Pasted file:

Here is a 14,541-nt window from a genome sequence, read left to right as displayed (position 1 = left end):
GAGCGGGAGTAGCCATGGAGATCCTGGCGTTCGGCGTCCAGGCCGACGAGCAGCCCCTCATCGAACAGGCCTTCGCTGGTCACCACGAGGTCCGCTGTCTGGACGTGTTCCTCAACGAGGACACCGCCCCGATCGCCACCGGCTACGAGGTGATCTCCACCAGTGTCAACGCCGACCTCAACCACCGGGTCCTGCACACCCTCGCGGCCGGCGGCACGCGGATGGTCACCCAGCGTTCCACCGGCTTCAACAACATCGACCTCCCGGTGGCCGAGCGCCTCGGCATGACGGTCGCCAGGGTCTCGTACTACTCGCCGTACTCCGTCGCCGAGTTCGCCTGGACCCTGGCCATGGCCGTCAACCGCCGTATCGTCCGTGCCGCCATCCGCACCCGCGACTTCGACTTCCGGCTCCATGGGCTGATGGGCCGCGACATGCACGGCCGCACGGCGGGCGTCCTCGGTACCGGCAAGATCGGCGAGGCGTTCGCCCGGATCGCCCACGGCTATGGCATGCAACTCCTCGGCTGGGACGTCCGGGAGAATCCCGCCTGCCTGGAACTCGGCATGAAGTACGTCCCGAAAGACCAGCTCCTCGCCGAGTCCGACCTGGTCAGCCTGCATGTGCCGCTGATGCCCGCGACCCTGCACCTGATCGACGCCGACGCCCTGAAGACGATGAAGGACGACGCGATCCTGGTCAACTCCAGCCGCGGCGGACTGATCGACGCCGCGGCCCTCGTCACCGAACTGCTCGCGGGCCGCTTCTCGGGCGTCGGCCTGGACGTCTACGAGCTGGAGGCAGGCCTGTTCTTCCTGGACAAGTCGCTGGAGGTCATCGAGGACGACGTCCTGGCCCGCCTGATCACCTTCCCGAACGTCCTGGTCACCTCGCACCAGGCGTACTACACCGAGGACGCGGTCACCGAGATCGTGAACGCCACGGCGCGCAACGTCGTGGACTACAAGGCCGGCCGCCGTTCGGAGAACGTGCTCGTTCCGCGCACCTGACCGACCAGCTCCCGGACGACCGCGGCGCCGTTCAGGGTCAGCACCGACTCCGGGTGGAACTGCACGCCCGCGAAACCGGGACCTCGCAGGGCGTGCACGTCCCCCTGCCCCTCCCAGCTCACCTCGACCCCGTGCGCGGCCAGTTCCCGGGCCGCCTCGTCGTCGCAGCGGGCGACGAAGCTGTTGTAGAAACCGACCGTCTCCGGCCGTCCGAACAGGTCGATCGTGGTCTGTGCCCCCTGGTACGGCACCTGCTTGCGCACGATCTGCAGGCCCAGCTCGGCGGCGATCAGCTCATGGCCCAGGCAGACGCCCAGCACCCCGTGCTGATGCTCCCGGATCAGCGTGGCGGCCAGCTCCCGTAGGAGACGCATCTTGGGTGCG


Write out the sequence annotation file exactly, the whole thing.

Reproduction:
Here is a 14,541-nt window from a genome sequence, read left to right as displayed (position 1 = left end):
GAGCGGGAGTAGCCATGGAGATCCTGGCGTTCGGCGTCCAGGCCGACGAGCAGCCCCTCATCGAACAGGCCTTCGCTGGTCACCACGAGGTCCGCTGTCTGGACGTGTTCCTCAACGAGGACACCGCCCCGATCGCCACCGGCTACGAGGTGATCTCCACCAGTGTCAACGCCGACCTCAACCACCGGGTCCTGCACACCCTCGCGGCCGGCGGCACGCGGATGGTCACCCAGCGTTCCACCGGCTTCAACAACATCGACCTCCCGGTGGCCGAGCGCCTCGGCATGACGGTCGCCAGGGTCTCGTACTACTCGCCGTACTCCGTCGCCGAGTTCGCCTGGACCCTGGCCATGGCCGTCAACCGCCGTATCGTCCGTGCCGCCATCCGCACCCGCGACTTCGACTTCCGGCTCCATGGGCTGATGGGCCGCGACATGCACGGCCGCACGGCGGGCGTCCTCGGTACCGGCAAGATCGGCGAGGCGTTCGCCCGGATCGCCCACGGCTATGGCATGCAACTCCTCGGCTGGGACGTCCGGGAGAATCCCGCCTGCCTGGAACTCGGCATGAAGTACGTCCCGAAAGACCAGCTCCTCGCCGAGTCCGACCTGGTCAGCCTGCATGTGCCGCTGATGCCCGCGACCCTGCACCTGATCGACGCCGACGCCCTGAAGACGATGAAGGACGACGCGATCCTGGTCAACTCCAGCCGCGGCGGACTGATCGACGCCGCGGCCCTCGTCACCGAACTGCTCGCGGGCCGCTTCTCGGGCGTCGGCCTGGACGTCTACGAGCTGGAGGCAGGCCTGTTCTTCCTGGACAAGTCGCTGGAGGTCATCGAGGACGACGTCCTGGCCCGCCTGATCACCTTCCCGAACGTCCTGGTCACCTCGCACCAGGCGTACTACACCGAGGACGCGGTCACCGAGATCGTGAACGCCACGGCGCGCAACGTCGTGGACTACAAGGCCGGCCGCCGTTCGGAGAACGTGCTCGTTCCGCGCACCTGACCGACCAGCTCCCGGACGACCGCGGCGCCGTTCAGGGTCAGCACCGACTCCGGGTGGAACTGCACGCCCGCGAAACCGGGACCTCGCAGGGCGTGCACGTCCCCCTGCCCCTCCCAGCTCACCTCGACCCCGTGCGCGGCCAGTTCCCGGGCCGCCTCGTCGTCGCAGCGGGCGACGAAGCTGTTGTAGAAACCGACCGTCTCCGGCCGTCCGAACAGGTCGATCGTGGTCTGTGCCCCCTGGTACGGCACCTGCTTGCGCACGATCTGCAGGCCCAGCTCGGCGGCGATCAGCTCATGGCCCAGGCAGACGCCCAGCACCCCGTGCTGATGCTCCCGGATCAGCGTGGCGGCCAGCTCCCGTAGGAGACGCATCTTGGGTGCG